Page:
Miscellaneous – Tình cờ và bề bộn

While surfing the Internet and gasping for tidbits of fun here and there, I stumbled upon this April’s Fool post from my Duke colleagues. Extracting Pokemon data from Bulbapedia, he put together some revealing plots. Motivated by grad school to play quite a bit of Pokemon this last year, I saw more potential and thus decided to totally steal the idea and dig a little deeper.

A Pokemon has 5 stats: HP, Attack, Defense, Special, and Speed. I haven’t learned how to plot 5-D yet, so let’s do a Principal Component analysis to reduce the dimensionality a bit.

The biplot below shows how we reduce Pokemon’s 5 stats into 2 dimensions–principal component 1 (PC1) and PC2. The five red arrows demonstrate how each stat can be expressed in terms of the two PCs.

All 5 stat vectors point to the positive side of PC1 (x-axis), meaning that we can interpret PC1 as a sort of “Overall strength.” On the other hand, Speed/Special (Brain) diverge from HP/Attack/Defense (Brawn) in terms of PC2 (y-axis), meaning that we can interpret PC2 as a measure of emphasis on Brain over Brawn.

A graph to explore the relationship between pokemon stats

A graph to explore the relationship between pokemon stats

Let’s plot all 151 Gen I Pokemon according to these two principal components.


The plot makes sense. Mewtwo is clear outlier in all regards. Notice the next in line in terms of overall strength are the three legendary birds (Zapdos, Moltres, Articuno) and 2 dragons (Gyarados and Dragonite). This graph pretty much validates my all-time favorite team: Arcanine, Snorlax, Articuno, and Hypno.

It’s a bit hard to spot all Pokemon in the cluttered plot above, so here is the same idea disaggregated across types (which helps greatly to pick the best Pokemon within a type). Choosing a Psychic is a tough decision–I have always wavered between Hypno and Kadabra, for the former has less Brain but more solid overall stat.

Grass type clutters tightly at the middle of PC2, meaning that all of them are average in terms of Speed/Special. On the other extreme, Ground is mostly brawn and Psychic mostly brain (no surprise there).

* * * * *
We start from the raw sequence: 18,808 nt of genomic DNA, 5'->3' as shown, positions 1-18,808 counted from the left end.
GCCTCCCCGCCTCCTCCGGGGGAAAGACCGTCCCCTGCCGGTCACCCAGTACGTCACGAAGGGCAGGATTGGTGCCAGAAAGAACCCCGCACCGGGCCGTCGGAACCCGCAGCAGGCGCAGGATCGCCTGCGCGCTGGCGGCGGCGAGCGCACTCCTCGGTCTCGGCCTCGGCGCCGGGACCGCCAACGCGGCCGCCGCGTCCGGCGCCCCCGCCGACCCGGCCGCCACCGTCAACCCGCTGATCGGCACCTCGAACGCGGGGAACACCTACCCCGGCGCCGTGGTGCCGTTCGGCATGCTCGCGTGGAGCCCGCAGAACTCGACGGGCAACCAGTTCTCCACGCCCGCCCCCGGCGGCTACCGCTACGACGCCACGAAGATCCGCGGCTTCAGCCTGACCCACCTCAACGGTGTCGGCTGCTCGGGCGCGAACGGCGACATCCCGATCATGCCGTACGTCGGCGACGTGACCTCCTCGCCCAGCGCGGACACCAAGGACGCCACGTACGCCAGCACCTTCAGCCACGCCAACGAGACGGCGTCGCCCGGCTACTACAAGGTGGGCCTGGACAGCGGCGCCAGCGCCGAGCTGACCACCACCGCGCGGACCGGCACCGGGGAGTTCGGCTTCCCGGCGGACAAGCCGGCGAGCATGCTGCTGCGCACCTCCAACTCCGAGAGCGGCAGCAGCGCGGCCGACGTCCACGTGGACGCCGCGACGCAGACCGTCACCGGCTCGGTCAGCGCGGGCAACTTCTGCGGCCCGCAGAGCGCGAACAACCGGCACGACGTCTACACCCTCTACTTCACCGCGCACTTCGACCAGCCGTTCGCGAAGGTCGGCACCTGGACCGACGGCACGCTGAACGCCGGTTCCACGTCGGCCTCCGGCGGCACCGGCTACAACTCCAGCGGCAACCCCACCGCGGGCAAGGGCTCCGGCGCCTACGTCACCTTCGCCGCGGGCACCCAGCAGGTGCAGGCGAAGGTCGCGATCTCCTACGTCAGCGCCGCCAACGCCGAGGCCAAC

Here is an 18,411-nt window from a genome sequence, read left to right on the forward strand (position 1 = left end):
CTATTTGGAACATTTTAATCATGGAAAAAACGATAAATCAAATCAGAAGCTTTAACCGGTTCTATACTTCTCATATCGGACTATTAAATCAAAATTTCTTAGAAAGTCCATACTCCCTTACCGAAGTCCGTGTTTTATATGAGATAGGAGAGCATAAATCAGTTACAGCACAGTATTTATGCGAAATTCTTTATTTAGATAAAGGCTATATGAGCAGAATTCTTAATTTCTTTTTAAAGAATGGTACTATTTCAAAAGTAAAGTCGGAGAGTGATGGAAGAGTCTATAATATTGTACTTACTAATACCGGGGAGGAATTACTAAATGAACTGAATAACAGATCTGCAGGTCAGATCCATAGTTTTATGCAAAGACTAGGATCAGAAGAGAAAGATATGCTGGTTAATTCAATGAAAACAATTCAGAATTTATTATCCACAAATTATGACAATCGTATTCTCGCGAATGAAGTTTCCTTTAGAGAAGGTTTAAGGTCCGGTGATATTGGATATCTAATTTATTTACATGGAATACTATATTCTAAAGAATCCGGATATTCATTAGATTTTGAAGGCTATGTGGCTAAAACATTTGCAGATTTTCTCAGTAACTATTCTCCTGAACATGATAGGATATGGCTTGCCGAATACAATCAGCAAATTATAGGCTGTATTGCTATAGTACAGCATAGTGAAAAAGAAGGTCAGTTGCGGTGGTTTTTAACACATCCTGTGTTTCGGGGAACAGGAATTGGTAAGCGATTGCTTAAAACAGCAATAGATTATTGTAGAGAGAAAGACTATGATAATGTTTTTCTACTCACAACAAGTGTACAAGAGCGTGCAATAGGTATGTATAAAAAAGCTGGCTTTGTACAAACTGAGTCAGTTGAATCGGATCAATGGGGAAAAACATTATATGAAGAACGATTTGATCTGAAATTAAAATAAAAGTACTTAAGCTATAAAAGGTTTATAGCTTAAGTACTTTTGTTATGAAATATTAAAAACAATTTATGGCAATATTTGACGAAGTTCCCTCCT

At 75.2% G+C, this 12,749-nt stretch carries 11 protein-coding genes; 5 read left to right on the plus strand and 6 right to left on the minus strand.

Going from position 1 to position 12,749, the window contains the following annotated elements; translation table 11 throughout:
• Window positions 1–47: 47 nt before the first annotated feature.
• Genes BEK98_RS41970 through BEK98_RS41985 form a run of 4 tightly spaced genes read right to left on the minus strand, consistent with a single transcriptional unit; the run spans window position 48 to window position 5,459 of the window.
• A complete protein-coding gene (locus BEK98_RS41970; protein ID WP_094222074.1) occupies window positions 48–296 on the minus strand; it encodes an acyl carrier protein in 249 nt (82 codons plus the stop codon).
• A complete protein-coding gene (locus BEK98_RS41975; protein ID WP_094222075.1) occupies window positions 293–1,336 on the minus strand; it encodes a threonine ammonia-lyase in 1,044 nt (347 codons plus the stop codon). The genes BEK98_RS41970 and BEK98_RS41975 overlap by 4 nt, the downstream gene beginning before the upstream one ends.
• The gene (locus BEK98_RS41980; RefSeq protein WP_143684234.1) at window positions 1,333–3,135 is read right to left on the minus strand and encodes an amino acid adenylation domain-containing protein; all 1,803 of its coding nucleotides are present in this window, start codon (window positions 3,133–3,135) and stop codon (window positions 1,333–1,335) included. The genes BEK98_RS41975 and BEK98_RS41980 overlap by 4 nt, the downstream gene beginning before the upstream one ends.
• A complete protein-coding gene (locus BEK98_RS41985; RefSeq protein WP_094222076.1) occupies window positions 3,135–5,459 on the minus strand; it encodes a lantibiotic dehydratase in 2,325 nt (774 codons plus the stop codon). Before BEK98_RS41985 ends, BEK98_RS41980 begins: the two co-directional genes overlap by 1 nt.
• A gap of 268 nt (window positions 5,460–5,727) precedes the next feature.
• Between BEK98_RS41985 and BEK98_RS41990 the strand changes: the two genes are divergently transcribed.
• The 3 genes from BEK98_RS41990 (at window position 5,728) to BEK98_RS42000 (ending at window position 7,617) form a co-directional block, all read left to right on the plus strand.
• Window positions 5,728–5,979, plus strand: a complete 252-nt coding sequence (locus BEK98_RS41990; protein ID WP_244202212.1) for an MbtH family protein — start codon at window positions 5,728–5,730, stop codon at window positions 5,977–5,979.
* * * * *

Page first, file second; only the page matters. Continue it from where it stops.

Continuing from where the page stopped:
Just to self-congratulate again on a well-picked team, this graph zooms in the Fire type, showing that Arcanine is the best of the lot (not counting the legendary Moltres).


And lastly, don’t start with Squirtle, kids.pokemonstarter


Today my blog got 500+ views and 300+ visitors–the highest since its conception despite the fact that I have not written anything much lately…

I’m genuinely curious… Did someone publicize my SAT Tieng Viet post? Most of the clicks are coming from Vietnam to see that post. Since it’s still morning over there, I hope people are still coming and, if you’re one, please let me know what brought you here.

You guys are making me feel really guilty about slacking off 😀 Even more so since I made bold claims of a glorious come back in the last entry, which has been collecting dust for 4 months itself.

EDIT: Okay, so the number of views has gone up to over 1000 and climbing, and new visitors at 500+. Could anyone please tell me what is going on?

… when WordPress brings back its snow theme, and I accordingly change the blog background to my favorite black and post Yiruma’s Falling 🙂

Ah – how lovely are rituals! Isn’t recurrence so comforting?

Falling – Yiruma (Media file) (Piano sheet)
– give it 3 minutes of your full and calm attention. Does it not go so fine with the snow theme, by the way?

Good luck with finals 😉

Whereas it is tempting to join the effusive chorus of eulogy for Steve Jobs, one cannot be taken aback by the degree of saintliness people attribute to this man these days.

Please excuse my (non-trivial) carping, but it is not “Jobs’ technology” — the true electronics genius behind Apple’s product is Steve Wozniak, the other co-founder of Apple, who is utterly unknown to the general public yet ardently revered among computer specialists. Steve Jobs is a brilliant salesman — this only an ignoramus can dispute — yet it is equally ill-informed to laud him to this godly degree, as if he were the sole source of Apple’s success.

Furthermore — what about Apple’s success? Is it even so laudable? Dennis Ritchie — the inventor of C programming language and the godfather of modern programming — died today without an iota of public recognition. Bill Gates — who dedicates his life to eradicate malaria and rescue America’s public school system — is never regarded with the same awe and reverence as the saintly Steve Jobs commands. (“Bill Gates? He’s a rich guy” — that’s all we think.)